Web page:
And the award for most hated man in Hollywood goes to… 708 words. Illustration by Roll Call editorial cartoonist R. J. Matson.
I’m just back from an emergency meeting of Make Acronyms Great Again (MAGA) in Hollywood.
As chairman of MAGA’s Crisis Committee (CC), I called the meeting in response to a recent survey showing that most Americans believe President Of The United States (POTUS) nor Son Of A Bitch (SOB) adequately defines Donald Trump. The debate was spirited, acronymists being famously passionate.
“POTUS describes only the office, not the individual,” I began.
“And SOB is much too narrow,” said a linguistics scholar from Berkeley. “It addresses bad character but fails to take into account the buffoon’s low Intelligence Quotient (IQ).”
“Make it Stupid Son Of A Bitch (SSOB),” cried out a ventriloquist who does Trump impressions. “Or Stupid President Of The United States (SPOTUS).”
“Hear, hear,” added his dummy.
At that point, a delegation of New Yorkers arrived, all of them crewmembers on The Apprentice under Trump and itching to share their thoughts.
Said a wardrobe assistant, “He such a lumbering oaf that he almost broke his neck when he closed the dressing room door on his tie.”
“The guy’s a hair-trigger,” said a colorist. “He blew a gasket when I told him his yellow hair looked like banana.”
“And what a moron,” recalled a gaffer. “He had to read ‘Your’re fired!’ from the prompter.”
I banged my gavel with authority, quieting the buzz. “While we can all agree that Trump is a stupid SOB, let me suggest that keeping SOB within the new acronym will tend to confuse the public. To succeed, an acronym must deliver an instantly recognizable message that evokes a visceral response.”
I had everyone’s attention; all eyes were upon me. “As an alternative, may I suggest TWIT.”
There was a pause — as everyone took full measure and absorbed the impact of TWITl — then thunderous applause and a celebratory clinking of glasses.
However, I knew that wasn’t the end of it; not everyone was satisfied. “Let’s make it TWAT,” someone shouted from the bar.
I knocked that down. “TWAT takes us in another direction. TWIT is what we’re after.”
“No half measures,” argued a writer widely admired for creating TV pilots too ironic and nuanced to be picked up. “Let’s make it evil twit. In other words, ETWIT.”
“I like amoral twit — ATWIT,” said his wife, who had spent the weekend leading a march in support of Deferred Action For Childhood Arrivals (DACA). “Let’s vote now.”
“Hold on there,” said a thoughtful pipe smoker wearing a corduroy sports coat with elbow patches. “A vote would be meaningless without first defining TWIT. When an acronym is created before its definition, it’s a backronym, which violates our bylaws.”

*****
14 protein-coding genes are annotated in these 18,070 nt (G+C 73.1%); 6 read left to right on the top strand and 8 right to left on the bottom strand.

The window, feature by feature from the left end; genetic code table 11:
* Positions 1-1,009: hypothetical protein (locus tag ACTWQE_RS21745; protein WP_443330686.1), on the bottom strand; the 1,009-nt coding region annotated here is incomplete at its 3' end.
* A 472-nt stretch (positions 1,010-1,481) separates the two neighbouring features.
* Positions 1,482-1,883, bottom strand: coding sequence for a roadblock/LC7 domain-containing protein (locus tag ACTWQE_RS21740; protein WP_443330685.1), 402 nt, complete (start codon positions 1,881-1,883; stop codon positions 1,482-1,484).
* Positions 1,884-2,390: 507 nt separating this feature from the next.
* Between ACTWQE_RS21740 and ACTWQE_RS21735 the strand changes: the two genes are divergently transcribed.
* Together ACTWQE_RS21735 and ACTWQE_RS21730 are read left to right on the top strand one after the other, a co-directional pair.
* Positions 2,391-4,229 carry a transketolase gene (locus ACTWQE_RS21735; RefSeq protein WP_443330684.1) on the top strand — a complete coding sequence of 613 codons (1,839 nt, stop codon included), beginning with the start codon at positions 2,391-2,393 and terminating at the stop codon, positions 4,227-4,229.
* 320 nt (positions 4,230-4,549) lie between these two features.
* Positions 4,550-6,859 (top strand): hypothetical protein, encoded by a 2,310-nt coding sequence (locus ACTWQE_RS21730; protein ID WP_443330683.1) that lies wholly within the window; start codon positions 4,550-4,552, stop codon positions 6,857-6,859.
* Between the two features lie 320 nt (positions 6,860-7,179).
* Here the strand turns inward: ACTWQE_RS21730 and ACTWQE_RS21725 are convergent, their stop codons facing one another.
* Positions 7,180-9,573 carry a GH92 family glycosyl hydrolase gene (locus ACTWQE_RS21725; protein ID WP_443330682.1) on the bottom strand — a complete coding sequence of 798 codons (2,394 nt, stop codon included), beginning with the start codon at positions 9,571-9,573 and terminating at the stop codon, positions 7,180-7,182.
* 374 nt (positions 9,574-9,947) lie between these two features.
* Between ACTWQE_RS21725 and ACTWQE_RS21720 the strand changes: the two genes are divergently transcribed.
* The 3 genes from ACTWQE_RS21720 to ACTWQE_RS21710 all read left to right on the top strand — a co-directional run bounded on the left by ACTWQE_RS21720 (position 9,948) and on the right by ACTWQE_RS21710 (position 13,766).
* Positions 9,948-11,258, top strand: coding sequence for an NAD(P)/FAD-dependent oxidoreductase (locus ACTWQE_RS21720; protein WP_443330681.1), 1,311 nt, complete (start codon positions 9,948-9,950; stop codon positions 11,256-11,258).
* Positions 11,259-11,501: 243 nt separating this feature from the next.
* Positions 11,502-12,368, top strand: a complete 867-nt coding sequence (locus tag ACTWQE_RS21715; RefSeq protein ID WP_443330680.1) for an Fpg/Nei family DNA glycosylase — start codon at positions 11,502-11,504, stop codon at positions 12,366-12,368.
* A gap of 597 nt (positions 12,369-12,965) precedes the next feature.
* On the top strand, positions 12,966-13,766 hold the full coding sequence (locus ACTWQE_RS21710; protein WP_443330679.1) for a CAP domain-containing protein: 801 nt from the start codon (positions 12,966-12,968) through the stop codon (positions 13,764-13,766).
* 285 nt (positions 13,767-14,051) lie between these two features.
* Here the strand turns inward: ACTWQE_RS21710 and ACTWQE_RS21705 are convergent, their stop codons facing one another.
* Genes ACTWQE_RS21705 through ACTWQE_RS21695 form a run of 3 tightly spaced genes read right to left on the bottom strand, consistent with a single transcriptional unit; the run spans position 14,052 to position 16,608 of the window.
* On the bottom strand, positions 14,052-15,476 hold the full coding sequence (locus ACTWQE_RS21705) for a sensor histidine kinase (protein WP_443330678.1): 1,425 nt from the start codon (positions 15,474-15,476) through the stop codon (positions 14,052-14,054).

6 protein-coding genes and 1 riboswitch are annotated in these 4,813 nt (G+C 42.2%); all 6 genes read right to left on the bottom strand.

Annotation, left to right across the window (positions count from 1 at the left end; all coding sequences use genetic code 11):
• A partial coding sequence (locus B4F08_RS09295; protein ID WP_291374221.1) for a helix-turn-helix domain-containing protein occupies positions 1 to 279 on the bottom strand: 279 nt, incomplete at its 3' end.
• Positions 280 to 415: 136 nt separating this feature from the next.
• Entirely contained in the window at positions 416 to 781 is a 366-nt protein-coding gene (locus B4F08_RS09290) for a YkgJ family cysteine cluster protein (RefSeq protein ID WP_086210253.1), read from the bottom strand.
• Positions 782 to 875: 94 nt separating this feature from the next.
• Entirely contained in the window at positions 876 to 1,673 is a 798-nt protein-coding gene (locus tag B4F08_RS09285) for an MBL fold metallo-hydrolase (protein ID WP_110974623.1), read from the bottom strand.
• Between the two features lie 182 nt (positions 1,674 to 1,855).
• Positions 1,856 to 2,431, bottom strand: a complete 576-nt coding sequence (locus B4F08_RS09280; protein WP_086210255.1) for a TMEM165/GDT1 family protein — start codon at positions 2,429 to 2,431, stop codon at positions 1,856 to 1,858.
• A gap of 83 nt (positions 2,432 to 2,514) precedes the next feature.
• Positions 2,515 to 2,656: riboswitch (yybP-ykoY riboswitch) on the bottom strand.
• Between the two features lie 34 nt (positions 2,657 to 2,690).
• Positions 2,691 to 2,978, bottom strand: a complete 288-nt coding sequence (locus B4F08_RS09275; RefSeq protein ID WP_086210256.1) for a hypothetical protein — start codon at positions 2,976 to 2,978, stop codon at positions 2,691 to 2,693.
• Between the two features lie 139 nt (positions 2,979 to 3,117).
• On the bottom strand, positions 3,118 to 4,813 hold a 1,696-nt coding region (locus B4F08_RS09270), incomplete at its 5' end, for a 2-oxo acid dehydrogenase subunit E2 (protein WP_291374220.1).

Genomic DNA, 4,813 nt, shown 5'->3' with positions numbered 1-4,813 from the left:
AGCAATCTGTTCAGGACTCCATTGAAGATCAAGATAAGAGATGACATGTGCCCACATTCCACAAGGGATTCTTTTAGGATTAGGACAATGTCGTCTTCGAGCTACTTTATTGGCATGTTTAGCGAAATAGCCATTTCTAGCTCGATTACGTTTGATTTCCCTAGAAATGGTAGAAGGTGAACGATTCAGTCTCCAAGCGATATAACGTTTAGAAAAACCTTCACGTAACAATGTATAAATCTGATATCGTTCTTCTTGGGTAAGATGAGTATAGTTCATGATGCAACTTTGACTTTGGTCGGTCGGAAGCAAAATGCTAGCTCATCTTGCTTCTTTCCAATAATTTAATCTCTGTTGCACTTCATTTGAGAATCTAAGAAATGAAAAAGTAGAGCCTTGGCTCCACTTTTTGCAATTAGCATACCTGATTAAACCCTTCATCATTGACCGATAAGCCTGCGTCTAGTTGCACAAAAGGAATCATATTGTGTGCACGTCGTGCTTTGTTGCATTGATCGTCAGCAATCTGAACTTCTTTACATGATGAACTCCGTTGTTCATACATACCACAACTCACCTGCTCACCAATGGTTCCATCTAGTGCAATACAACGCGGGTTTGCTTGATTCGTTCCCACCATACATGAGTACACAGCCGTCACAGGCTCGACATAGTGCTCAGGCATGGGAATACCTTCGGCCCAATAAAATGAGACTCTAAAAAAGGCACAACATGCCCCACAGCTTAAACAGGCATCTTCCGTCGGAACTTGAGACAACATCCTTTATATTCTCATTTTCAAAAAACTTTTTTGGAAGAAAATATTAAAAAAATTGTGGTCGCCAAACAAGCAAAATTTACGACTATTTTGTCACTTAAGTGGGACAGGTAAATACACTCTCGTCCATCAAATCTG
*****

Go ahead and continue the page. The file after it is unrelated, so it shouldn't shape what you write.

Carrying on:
He was right: we had to construct a new acronym and assign it meaning letter by letter. “Try this,” I began. “T is for terrible.” The loud murmurs told me they liked it. “W stands for wicked, which resolves the ‘evil’ issue. The I stands for idiot, which takes care of ‘stupid.’ And for the second T—“
“Twisted — make it twisted,” shouted an actor who isn’t a psychiatrist but plays one on TV. A half dozen others in his mental health delegation took up the cry, which soon grew to a chorus. “TWISTED! TWISTED! TWISTED!”
I’d have settled for two-faced, but had to admit twisted was ideal, a perfect fit, and everyone seemed satisfied.
“One problem,” said a curmudgeonly grandmother known for her Columbo impression. “We’ve left out insane. You know — deranged, demented, bonkers, sheer lunacy. Forget half a deck; this creep’s playing with no deck.”
Groans filled the room in recognition of our critical oversight. How had we overlooked this central component, the very core of Trump’s psyche? “Insane is in, idiot is out,” I said.
“You can’t do that,” a brilliant but tyrannical TV showrunner protested. “Above all, the guy is a blithering idiot.”
“Ah, yes,” I responded. “But the entire acronym itself delivers that message, for what is a twit if not an idiot, blithering or otherwise.”
When I asked for a show of hands on upgrading SOB to TWIT, the vote was unanimous except for a noted iconoclast who stubbornly advocated bumping insane for inferior, infantile or insidious. “Yes, these are highly worthy and applicable,” I said. “We’ll keep them in reserve.”